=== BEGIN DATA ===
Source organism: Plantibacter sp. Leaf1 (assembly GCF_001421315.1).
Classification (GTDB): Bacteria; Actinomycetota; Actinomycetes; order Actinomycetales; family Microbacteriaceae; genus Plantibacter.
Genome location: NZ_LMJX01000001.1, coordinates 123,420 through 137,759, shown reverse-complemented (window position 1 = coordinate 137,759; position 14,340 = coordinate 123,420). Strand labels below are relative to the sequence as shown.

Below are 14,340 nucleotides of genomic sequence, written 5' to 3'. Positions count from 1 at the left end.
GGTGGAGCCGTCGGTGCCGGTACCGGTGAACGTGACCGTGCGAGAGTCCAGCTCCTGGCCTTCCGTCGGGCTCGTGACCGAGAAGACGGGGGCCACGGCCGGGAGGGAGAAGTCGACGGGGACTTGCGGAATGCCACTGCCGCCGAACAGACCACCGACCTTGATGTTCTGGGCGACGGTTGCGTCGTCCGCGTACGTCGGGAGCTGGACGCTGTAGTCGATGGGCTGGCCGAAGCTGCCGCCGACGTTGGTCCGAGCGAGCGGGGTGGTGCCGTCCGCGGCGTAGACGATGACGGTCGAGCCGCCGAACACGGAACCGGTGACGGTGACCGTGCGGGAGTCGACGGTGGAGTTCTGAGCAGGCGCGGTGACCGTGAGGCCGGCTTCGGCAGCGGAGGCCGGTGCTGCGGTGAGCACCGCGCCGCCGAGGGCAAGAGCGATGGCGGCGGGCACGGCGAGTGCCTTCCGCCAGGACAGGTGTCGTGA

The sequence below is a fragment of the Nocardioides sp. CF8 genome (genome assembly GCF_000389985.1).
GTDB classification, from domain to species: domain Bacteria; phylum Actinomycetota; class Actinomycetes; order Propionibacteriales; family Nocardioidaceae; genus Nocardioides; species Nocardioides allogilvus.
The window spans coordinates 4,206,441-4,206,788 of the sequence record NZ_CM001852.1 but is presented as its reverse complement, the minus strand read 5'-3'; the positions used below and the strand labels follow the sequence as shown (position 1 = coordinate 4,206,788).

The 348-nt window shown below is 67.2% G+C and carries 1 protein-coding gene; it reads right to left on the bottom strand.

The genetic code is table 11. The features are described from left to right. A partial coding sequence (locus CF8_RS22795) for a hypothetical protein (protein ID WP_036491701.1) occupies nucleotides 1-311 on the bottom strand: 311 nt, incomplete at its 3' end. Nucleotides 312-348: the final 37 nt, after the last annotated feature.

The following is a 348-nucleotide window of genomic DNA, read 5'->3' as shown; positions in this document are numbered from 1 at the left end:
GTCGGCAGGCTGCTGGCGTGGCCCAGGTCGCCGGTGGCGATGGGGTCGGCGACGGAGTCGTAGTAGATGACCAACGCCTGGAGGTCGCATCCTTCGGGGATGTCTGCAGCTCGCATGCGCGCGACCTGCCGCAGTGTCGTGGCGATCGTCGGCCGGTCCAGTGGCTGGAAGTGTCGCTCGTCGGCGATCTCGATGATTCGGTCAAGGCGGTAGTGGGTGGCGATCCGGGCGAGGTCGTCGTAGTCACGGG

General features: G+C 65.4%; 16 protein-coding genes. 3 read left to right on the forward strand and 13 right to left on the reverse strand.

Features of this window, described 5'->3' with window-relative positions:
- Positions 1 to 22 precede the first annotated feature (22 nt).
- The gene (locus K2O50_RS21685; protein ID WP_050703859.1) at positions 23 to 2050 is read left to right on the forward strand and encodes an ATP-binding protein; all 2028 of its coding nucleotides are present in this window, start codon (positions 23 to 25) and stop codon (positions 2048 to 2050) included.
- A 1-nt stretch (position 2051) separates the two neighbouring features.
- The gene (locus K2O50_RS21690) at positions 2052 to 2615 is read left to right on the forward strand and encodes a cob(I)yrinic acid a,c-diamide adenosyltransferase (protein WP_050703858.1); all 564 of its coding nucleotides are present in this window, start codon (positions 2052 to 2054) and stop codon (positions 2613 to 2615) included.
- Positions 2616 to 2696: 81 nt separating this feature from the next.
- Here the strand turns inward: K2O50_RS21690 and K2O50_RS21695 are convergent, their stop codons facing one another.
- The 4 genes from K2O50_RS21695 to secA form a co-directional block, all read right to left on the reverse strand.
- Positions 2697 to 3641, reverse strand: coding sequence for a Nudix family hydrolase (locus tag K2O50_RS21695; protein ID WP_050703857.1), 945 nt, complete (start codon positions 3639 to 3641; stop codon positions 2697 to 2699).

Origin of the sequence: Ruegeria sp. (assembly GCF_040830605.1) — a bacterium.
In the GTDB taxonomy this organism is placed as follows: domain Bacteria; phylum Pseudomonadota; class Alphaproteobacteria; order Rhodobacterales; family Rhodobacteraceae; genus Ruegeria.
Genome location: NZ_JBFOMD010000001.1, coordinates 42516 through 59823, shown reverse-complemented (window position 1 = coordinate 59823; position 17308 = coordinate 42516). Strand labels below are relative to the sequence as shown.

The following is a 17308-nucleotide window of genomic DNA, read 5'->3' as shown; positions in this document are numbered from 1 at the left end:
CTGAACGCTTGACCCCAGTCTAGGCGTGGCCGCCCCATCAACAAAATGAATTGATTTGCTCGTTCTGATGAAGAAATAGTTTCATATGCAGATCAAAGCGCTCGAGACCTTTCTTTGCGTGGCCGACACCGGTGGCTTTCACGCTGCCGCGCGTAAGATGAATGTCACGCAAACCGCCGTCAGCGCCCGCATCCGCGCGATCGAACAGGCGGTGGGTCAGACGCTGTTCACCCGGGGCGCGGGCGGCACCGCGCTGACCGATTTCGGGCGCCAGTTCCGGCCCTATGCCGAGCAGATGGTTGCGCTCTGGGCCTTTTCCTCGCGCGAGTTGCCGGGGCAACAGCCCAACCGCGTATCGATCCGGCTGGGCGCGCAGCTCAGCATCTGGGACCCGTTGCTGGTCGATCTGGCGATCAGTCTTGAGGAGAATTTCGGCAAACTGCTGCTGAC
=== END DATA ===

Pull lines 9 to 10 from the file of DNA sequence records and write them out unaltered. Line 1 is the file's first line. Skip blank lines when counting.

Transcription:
The 348-nt window shown below is 67.2% G+C and carries 1 protein-coding gene; it reads right to left on the bottom strand.

The genetic code is table 11. The features are described from left to right. A partial coding sequence (locus CF8_RS22795) for a hypothetical protein (protein ID WP_036491701.1) occupies nucleotides 1-311 on the bottom strand: 311 nt, incomplete at its 3' end. Nucleotides 312-348: the final 37 nt, after the last annotated feature.